Archive for December, 2012

Finding a Dog Obedience Trainer In Maryland

Dog training never has to be coercive or painful. In fact I guarantee ALL my clients will immediately begin to see their pet adopting desired behaviors when they use positive reinforcement training techniques.

Positive reinforcement training is a holistic approach that affects the emotional and physical well-being of dogs,” People associate well-being with nutrition and exercise but emotional well-being complements physical well-being. If a dog’s mind isn’t at peace, the whole body breaks down eventually.

As a dog trainer; acquiring skills from some of the area’s leading dog trainers and animal behaviorists, and receiving further education under the nations behavior veterinarian Dr. Ian Dunbar, founder of the Association of Pet Dog Trainer and working closely with Dawn Sylvia-Staswiewicz trainer to President Obama’s dog “Bo” I can attest to the effectiveness of positive reinforcement training; the results are immediate!

I first looked at different approaches to dog training; I became excited by operant conditioning and positive reinforcement training. This method of training stimulates a dog’s mind in powerful positive way.

I found that dogs always responded with a heightened desire to please when they were offered positive motivation in the form of an edible or verbal reward rather than being subjected to choke collars, shock collars and other equipment designed to frighten or inflict pain.

I recently met a couple walking two Rottweiler’s. I noticed immediately the dogs were wearing pinch collars,

I asked the couple why. They explained that they used the pinch collars for greater control and because the dogs would not come when called. I persuaded the reluctant couple to drop the leashes, and within 10 seconds, the dogs were following me using a simple Lure and Reward technique.

A dog not coming when called is the most frequent problem I am asked to solve by my clients. I have discovered it is typical for the average dog own to call and mostly yell the dogs name when the dog is in “trouble” and is likely to get scolded when he returns to his owner. This results in the dog associating his name with something negative. i.e. the only time the family call me is likely to result in punishment. I start out with re-associating the dogs name is positive reward. And we build from there. The results are amazing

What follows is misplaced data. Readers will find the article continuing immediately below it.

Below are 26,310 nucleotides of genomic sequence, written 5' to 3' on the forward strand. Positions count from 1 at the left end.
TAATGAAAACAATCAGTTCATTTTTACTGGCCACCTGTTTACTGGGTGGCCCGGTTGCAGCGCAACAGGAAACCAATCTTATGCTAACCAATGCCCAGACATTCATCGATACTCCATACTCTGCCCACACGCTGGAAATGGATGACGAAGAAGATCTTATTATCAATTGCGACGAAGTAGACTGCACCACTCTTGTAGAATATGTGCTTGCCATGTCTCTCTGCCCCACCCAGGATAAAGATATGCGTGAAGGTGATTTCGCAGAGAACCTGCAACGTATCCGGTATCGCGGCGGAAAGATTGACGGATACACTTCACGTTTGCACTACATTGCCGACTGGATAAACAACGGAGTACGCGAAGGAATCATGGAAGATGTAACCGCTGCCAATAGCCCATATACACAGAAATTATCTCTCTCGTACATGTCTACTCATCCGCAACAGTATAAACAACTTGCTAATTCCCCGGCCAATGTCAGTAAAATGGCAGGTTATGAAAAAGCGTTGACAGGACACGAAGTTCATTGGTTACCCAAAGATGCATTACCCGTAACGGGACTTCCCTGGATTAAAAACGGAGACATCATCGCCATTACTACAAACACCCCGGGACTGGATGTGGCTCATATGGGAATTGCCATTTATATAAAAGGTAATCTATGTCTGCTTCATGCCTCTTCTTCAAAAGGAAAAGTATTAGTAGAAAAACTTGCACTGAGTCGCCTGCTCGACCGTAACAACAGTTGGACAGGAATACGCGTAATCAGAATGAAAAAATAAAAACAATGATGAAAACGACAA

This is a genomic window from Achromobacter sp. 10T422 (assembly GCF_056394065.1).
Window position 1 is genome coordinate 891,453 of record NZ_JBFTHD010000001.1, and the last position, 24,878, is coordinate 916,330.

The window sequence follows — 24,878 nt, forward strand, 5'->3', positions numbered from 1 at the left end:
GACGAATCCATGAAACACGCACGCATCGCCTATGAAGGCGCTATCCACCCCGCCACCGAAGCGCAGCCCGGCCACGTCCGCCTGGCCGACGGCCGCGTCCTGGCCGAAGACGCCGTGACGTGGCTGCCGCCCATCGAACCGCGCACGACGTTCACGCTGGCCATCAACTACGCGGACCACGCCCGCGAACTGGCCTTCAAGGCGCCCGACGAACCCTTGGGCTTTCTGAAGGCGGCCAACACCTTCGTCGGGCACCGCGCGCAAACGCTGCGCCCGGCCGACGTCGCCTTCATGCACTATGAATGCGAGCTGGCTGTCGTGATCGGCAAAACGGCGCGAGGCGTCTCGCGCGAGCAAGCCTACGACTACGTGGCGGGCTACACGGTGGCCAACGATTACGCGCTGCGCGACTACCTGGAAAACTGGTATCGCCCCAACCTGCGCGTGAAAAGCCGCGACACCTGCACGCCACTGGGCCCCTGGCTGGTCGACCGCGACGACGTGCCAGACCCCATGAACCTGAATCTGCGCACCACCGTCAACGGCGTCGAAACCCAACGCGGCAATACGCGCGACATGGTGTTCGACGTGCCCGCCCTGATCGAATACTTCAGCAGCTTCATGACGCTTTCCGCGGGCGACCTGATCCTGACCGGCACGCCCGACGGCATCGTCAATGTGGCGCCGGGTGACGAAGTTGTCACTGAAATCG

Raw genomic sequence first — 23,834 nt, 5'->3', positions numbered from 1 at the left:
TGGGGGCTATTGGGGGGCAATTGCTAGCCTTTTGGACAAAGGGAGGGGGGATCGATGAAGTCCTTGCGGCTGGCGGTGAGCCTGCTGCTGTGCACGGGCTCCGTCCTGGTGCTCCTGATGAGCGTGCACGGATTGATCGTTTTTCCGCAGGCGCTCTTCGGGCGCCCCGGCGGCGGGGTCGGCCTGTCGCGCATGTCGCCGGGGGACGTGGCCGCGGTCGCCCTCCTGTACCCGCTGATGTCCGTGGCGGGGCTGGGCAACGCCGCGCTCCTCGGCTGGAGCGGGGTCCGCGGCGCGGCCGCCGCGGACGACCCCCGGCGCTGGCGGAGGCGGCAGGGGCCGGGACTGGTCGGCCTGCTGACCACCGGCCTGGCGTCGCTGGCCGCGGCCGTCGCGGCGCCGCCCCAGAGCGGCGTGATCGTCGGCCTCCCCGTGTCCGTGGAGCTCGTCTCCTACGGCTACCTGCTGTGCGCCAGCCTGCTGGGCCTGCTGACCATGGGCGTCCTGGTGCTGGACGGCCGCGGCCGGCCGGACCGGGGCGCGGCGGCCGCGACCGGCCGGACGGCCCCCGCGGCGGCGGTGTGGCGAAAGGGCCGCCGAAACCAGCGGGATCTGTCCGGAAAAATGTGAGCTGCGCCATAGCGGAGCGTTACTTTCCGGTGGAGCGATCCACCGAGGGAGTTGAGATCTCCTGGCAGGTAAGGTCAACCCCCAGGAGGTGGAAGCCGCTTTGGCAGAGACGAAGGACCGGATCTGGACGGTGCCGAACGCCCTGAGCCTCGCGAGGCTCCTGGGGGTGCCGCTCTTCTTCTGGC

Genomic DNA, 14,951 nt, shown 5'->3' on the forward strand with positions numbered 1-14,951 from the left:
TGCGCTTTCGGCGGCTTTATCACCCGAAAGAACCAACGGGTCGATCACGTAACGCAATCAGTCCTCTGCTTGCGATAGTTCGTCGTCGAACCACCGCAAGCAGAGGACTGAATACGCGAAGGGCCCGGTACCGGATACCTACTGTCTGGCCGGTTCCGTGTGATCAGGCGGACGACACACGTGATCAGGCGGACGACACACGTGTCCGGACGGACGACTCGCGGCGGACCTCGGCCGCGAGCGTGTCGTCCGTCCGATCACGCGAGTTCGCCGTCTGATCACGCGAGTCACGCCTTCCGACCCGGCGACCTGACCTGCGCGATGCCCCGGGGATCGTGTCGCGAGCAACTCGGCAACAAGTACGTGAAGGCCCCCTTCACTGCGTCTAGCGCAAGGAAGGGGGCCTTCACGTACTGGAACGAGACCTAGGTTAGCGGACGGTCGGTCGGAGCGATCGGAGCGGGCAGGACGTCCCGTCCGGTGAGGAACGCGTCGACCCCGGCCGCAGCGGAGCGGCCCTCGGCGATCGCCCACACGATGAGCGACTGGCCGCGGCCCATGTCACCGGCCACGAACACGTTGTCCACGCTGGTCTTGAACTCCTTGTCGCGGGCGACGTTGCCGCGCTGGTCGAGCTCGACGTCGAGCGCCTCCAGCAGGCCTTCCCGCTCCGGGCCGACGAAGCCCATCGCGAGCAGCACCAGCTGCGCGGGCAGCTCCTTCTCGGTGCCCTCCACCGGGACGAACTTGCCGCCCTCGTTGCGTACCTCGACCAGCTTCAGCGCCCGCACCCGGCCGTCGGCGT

“In a society where we are all looking at improving our mind, body and spirit, many of us are looking to do the same for our dogs,” Oquendo said. “It’s possible with positive reinforcement training. It really works!”

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Why Not to buy a puppy for Christmas

So you a wondering what gift to buy your son or daughter for Christmas. Well they have a bike, and an iPod, and XBox and the list goes on and on and on. So your thought is Oh I know, he or she will really love a puppy!
Yes we agree all children love puppies, actually I do not know anyone who does not love a cute puppy, if puppies were not so cute I am sure pet stores selling puppies would not be in business. The problem is a puppy is not just cute, but it is in fact a living animal, it has requirements anything that has life requires. Those requirements vary from life to life, but lets stick with puppies for now.
There are several reasons why not to buy a puppy for Christmas.  Purchasing a puppy as a gift for a child presents a mind set that a living animal is a “thing” to be exchanged as a gift. Often times we all know “things” become disposable and after a while that “thing” is of no use nor interest to the person receiving that gift. Children are typical of that behavior. Its natural, the response is “Wow” Mom or Dad its so cute. So what happens after Christ mas day!
Lets look at the lifetime needs of a puppy:

  • Warmth,
  • Food
  • nutrition’
  • Exercise
  • Emotional and Social Development
  • Time from its caregiver

Training, Training Training!

The reason the majority of dogs end up in animal shelters is simply because that little cute puppy grew up, the owners did not take the time to consider exactly what goes into meeting the development needs of a puppy.


  • Do you have time to devote to the mental and social needs of a growing puppy?
  • Do you know the average cost of owning a growing puppy can range from $2000 to $3000 (average a year)
  • Do you know the cost of vet bills?
  • Do you know the cost of premium nutrition?
  • Do you now the cost of boarding and grooming?
  • Do you know how much time and dedication it takes to house train a puppy?
  • Do you know that puppies jump, bite, nip, destroy things, bark, chew, and pee on the rug?
  • Do you know that puppies are just like babies and need constant attention and care?
  • Do you know that puppies grow up to be adults???
  • Do you know the needs of an adult dog?


OK if you know all of the above and have seriously considered the answers to those questions great.

If you have NOT considered any of those questions, then please I urge you consider them now before you go and look at that

cute puppy in the window.

If you buy a puppy for a child, remember after the novelty of that puppy wears off, and the child has lost interest, are you – the parent aware that YOU are the one who will be responsible for its care? if you do not want that responsibility, then do NOT get a dog or any animal for a child until they are old enough and responsible enough to meet the needs of this demanding, growing puppy.
If you get a puppy please seek out a professional motivational dog trainer in your area to help you develop techniques to help your puppy grow into a well socialized, well developed dog.

Remember a puppy is NOT for Christmas its for LIFE!

Need help training your puppy?

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